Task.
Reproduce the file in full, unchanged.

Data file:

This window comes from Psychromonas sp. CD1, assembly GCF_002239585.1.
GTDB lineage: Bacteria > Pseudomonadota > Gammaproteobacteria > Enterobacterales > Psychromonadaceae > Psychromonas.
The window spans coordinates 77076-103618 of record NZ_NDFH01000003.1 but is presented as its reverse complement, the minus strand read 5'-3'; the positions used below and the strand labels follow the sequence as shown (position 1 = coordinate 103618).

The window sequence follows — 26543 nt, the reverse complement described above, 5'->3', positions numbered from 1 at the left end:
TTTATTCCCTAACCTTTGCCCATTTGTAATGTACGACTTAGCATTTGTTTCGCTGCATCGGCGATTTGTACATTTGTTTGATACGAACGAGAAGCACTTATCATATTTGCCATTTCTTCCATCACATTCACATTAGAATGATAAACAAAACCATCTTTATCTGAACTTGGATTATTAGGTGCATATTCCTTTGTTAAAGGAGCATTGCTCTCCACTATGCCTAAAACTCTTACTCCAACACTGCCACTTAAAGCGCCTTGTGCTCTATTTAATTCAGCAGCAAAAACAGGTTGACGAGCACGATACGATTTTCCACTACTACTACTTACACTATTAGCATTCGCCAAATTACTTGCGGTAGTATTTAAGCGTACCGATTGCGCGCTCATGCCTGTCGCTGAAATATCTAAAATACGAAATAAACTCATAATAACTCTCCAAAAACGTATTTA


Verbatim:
This window comes from Psychromonas sp. CD1, assembly GCF_002239585.1.
GTDB lineage: Bacteria > Pseudomonadota > Gammaproteobacteria > Enterobacterales > Psychromonadaceae > Psychromonas.
The window spans coordinates 77076-103618 of record NZ_NDFH01000003.1 but is presented as its reverse complement, the minus strand read 5'-3'; the positions used below and the strand labels follow the sequence as shown (position 1 = coordinate 103618).

The window sequence follows — 26543 nt, the reverse complement described above, 5'->3', positions numbered from 1 at the left end:
TTTATTCCCTAACCTTTGCCCATTTGTAATGTACGACTTAGCATTTGTTTCGCTGCATCGGCGATTTGTACATTTGTTTGATACGAACGAGAAGCACTTATCATATTTGCCATTTCTTCCATCACATTCACATTAGAATGATAAACAAAACCATCTTTATCTGAACTTGGATTATTAGGTGCATATTCCTTTGTTAAAGGAGCATTGCTCTCCACTATGCCTAAAACTCTTACTCCAACACTGCCACTTAAAGCGCCTTGTGCTCTATTTAATTCAGCAGCAAAAACAGGTTGACGAGCACGATACGATTTTCCACTACTACTACTTACACTATTAGCATTCGCCAAATTACTTGCGGTAGTATTTAAGCGTACCGATTGCGCGCTCATGCCTGTCGCTGAAATATCTAAAATACGAAATAAACTCATAATAACTCTCCAAAAACGTATTTA